For the new study, the scientists recruited 24 people with a documented history of long-term depression, most of whom had suffered from persistent symptoms for about two years before enrolling in the study. The average age of the participants was 39 years; 16 were female and 22 identified as white, one person as Asian and one person as African American. Participants had to gradually stop taking their antidepressants before the study, with the support of their treating physician, in order to ensure safe exposure to this experimental treatment.

    Thirteen participants received psilocybin treatment immediately after enrollment and preparatory sessions, and 11 participants received the same preparation and treatment after a delay of eight weeks.

    Treatment consisted of two doses of psilocybin administered by two clinical supervisors who provided guidance and support. It took place at the Johns Hopkins Bayview Behavioral Biology Research Building, two weeks apart, between August 2017 and April 2019. Each treatment session lasted approximately five hours, and the participant lay on a couch, with a mask on and headphones playing music and supervisors present.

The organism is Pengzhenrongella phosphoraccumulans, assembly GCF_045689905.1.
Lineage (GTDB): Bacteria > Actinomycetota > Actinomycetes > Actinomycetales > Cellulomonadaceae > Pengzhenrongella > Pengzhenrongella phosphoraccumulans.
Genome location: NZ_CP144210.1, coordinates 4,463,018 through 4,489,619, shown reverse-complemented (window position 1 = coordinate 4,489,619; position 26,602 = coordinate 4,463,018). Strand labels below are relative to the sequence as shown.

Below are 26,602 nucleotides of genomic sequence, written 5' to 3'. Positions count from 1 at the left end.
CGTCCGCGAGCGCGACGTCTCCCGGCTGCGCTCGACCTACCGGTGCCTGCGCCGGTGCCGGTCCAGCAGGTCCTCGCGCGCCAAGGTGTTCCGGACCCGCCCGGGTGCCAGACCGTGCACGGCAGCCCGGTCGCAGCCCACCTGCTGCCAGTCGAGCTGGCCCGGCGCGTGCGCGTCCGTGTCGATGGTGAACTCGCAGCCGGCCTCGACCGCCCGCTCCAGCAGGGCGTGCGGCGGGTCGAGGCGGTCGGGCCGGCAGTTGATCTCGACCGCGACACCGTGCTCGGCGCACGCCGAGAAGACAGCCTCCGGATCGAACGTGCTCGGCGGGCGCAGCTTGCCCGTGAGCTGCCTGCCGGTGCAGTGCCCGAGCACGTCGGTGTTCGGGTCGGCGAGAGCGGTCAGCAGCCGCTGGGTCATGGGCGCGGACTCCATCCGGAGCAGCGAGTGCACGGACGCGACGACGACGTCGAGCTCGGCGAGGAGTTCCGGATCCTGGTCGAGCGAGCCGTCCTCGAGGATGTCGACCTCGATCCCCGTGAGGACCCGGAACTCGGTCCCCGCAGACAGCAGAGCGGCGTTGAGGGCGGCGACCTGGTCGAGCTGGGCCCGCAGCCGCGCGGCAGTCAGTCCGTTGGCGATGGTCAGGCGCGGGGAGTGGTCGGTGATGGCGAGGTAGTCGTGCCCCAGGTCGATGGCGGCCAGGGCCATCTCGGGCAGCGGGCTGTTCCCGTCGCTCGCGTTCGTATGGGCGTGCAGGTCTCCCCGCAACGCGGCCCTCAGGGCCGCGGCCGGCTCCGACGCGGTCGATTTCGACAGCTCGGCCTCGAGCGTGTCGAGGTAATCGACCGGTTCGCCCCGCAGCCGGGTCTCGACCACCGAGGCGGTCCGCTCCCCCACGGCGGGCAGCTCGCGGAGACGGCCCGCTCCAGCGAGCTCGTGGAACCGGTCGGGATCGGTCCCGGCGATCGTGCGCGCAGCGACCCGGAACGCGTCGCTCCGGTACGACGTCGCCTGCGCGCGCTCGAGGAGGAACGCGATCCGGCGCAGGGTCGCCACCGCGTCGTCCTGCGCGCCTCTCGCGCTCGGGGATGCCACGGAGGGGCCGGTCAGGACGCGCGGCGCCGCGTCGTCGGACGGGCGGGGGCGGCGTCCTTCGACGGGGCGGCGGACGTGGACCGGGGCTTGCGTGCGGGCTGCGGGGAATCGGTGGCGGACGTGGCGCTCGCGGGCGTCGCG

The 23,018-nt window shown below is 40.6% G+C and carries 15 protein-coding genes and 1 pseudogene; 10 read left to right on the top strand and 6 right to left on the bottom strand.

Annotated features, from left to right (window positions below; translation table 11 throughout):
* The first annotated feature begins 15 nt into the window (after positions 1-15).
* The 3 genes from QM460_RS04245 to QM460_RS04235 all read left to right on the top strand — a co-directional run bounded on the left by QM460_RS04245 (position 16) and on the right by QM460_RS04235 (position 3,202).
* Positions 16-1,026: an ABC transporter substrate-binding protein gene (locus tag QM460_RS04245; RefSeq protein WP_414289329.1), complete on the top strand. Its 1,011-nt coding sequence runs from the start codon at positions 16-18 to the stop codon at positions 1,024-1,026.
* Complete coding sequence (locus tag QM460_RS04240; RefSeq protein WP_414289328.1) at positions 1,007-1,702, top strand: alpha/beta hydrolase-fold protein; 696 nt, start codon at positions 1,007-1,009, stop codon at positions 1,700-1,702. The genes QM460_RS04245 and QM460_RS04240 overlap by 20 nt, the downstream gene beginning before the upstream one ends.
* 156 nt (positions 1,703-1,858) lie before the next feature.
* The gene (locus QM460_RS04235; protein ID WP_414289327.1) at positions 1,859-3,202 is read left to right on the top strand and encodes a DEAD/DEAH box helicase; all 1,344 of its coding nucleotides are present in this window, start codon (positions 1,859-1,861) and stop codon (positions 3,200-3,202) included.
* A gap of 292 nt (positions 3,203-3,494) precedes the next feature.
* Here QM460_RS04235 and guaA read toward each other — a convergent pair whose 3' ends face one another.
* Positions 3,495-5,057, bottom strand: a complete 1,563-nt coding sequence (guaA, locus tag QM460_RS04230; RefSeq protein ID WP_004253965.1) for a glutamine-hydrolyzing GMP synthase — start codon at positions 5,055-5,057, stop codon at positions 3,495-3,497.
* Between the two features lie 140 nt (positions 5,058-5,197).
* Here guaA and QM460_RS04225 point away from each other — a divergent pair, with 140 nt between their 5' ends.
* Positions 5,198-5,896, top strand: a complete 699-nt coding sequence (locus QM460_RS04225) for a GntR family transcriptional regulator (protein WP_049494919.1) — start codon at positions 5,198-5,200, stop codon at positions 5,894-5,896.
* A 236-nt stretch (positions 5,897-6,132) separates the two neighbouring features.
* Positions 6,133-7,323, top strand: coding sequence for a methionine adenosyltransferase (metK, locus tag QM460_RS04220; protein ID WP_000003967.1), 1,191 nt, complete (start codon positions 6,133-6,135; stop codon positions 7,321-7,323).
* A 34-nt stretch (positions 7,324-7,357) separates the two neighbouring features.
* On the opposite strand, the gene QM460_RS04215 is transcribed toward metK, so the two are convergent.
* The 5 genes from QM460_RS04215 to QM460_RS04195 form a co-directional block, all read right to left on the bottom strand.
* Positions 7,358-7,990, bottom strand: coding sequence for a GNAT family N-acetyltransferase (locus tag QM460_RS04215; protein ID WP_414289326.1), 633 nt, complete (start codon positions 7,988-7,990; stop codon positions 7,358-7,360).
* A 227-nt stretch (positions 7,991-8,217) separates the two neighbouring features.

All participants were given the GRID-Hamilton Depression Rating Scale (a standard method for assessing depression) at enrollment, and also after one and four weeks after completing treatment. On this scale, a score of 24 or more indicates severe depression, 17 to 23 moderate depression, eight to 16 mild depression, and seven or less no depression.

    At enrollment, participants had an average score of 23 on the depression assessment scale, but after one week and after four weeks of completing treatment, participants had an average score of eight on the scale for evaluation of depression. After treatment, most of the participants had a considerable reduction in their symptoms and almost half had remission of depression at the follow-up appointment. Participants in the delayed condition had no reductions in their symptoms before receiving psilocybin treatment.

    Significant reduction

    Of the group of 24 participants in total, 67% had a reduction of more than 50% in depression symptoms at the follow-up appointment one week later and 71% at the follow-up four weeks later. Overall, at four weeks after treatment, 54% of the participants were considered in remission — meaning that they no longer met the criteria to qualify as depressed.The researchers say they will follow the participants for a year afterward to determine how long the effects of psilocybin therapy last.

    Dr. Griffiths, who began his research with psilocybin in the early 2000s and was initially viewed with skepticism and concern by some, states that he is pleased to have Johns Hopkins’ support and is encouraging to see the dozens of new businesses and research labs that have followed suit by doing their own research. He adds that a large number of companies are currently actively involved in developing marketable forms of psilocybin and related hallucinogens.

    According to data provided by the National Institute of Mental Health, more than 17 million people in the United States and 300 million people in the world have had symptoms of major depression.